In a recent post I started with an overview of Git. Git is a version control management system which is widely used nowadays. It is easy to setup and makes way for collaboration in teams. In the process of developing a website or application with multiple developers, a good Git workflow is very important. Here we discuss the heart of this collaboration with the Git commands push and pull. Because the major CMS systems around (e.g., WordPress, Drupal, Joomla) work with databases to save your sites configuration it is also important to sync your database between the developers, and more importantly, between the local development environments and the staging and production environments. Here we go!
Git push en git pull
The last thing we discussed in the first part was merging your changes of your develop branch into the release branch. Remember: the develop branch is where you are working in locally, the release branch is meant to be in sync with the code on the staging server. Now let’s say that another team member starts working on the project. Clearly he needs the latest changes in his local environment. So the changes you made to the code should be integrated with his code. This is where the Git commands push and pull come into play. You have to push your changes to a remote repository (Bitbucket and Github offer these things) and give access to the other developer to pull your latest commits. In our projects we tend to use Bitbucket when the code should remain private. For opensource development Github is our place to go. Pushing your code to the remote repository (assumed you have that setup properly) is simple with this command:
git push origin develop
Your code will be uploaded to the remote branch (the origin) and is available for the other developer. He can pull this commit to his local environment using this command:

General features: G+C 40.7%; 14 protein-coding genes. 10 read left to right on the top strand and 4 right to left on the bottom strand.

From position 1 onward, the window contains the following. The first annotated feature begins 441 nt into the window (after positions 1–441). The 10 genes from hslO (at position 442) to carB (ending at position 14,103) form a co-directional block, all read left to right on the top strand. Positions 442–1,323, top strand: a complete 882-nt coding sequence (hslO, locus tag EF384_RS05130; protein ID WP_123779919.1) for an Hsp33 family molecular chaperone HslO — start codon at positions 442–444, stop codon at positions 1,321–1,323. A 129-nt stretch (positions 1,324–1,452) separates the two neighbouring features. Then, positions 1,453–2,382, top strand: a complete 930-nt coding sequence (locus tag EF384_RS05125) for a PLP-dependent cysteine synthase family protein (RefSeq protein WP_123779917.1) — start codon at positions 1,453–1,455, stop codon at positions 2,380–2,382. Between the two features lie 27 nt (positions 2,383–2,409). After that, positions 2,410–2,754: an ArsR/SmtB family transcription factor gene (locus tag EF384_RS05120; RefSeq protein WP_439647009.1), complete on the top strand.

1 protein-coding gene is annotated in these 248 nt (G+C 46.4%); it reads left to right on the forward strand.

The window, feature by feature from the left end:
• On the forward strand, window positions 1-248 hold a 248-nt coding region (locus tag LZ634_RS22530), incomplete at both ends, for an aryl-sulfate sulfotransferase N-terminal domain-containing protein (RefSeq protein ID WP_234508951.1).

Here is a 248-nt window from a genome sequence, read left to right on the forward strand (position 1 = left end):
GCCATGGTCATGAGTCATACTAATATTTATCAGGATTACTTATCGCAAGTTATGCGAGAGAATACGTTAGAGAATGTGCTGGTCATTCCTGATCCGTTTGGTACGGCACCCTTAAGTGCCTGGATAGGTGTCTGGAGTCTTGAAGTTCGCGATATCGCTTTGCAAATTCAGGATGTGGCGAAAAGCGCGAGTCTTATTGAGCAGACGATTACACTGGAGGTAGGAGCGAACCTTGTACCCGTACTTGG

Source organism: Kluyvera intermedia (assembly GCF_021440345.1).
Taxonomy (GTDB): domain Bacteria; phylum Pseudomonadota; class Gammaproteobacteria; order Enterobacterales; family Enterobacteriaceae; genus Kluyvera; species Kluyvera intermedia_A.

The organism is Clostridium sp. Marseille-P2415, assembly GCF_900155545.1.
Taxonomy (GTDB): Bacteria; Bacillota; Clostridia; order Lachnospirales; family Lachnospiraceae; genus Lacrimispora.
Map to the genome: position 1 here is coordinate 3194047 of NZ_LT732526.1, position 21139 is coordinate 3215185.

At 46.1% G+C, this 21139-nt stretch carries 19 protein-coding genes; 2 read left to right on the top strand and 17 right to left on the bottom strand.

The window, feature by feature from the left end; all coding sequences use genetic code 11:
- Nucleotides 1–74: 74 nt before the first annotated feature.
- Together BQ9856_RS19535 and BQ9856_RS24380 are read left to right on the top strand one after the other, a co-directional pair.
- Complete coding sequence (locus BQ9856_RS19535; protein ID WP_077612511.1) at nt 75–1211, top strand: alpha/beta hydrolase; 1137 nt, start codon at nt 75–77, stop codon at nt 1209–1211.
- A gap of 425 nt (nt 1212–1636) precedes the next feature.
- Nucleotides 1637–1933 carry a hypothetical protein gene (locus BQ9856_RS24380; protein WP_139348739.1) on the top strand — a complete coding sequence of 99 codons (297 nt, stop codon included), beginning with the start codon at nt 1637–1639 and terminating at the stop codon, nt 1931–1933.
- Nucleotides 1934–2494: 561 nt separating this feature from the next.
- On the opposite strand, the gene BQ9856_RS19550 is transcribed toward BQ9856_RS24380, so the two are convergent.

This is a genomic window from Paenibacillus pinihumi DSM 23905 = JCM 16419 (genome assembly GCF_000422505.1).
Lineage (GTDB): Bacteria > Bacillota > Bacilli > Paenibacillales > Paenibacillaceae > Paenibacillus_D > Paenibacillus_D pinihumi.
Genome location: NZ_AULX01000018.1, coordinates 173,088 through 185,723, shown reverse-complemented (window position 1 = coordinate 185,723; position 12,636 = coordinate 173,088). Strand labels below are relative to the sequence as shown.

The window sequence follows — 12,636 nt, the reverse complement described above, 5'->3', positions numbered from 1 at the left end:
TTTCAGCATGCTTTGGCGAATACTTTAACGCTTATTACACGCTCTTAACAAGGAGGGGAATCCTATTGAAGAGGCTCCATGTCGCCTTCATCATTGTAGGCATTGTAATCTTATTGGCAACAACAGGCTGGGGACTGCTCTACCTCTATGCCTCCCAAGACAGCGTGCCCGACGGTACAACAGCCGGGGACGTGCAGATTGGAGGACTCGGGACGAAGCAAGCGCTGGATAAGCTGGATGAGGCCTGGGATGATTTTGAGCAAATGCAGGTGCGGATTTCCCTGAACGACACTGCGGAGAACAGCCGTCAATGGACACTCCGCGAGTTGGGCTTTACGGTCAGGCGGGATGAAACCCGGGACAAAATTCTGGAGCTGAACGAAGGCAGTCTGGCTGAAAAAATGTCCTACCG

Now he can proceed developing the site or app. A normal workflow is to commit your changes to your local repository quite often and push your changes to the online repository when you have a chunk of code completed (and tested!) or it is the end of the day and someone else will proceed on the project the next day. When starting with the project you generally pull the latest changes.
So far so good, we have managed to change our code and keep our code in version control. We also have been busy sharing our code with other developers in the team by using a remote repository. But the code is only local, so our client is not able to see the latest changes or development of his site or application. One way to make the site available for the client (but not yet to the rest of the world) is by using a staging environment. Ideally this is a server that mimics the behaviour of the live server. We often just make subdomain of the live site: If the site will run on www.example.com, the staging environment will be on www.stage.example.com. Via the .htaccess file we can easily prevent other people to see the site before it is ready.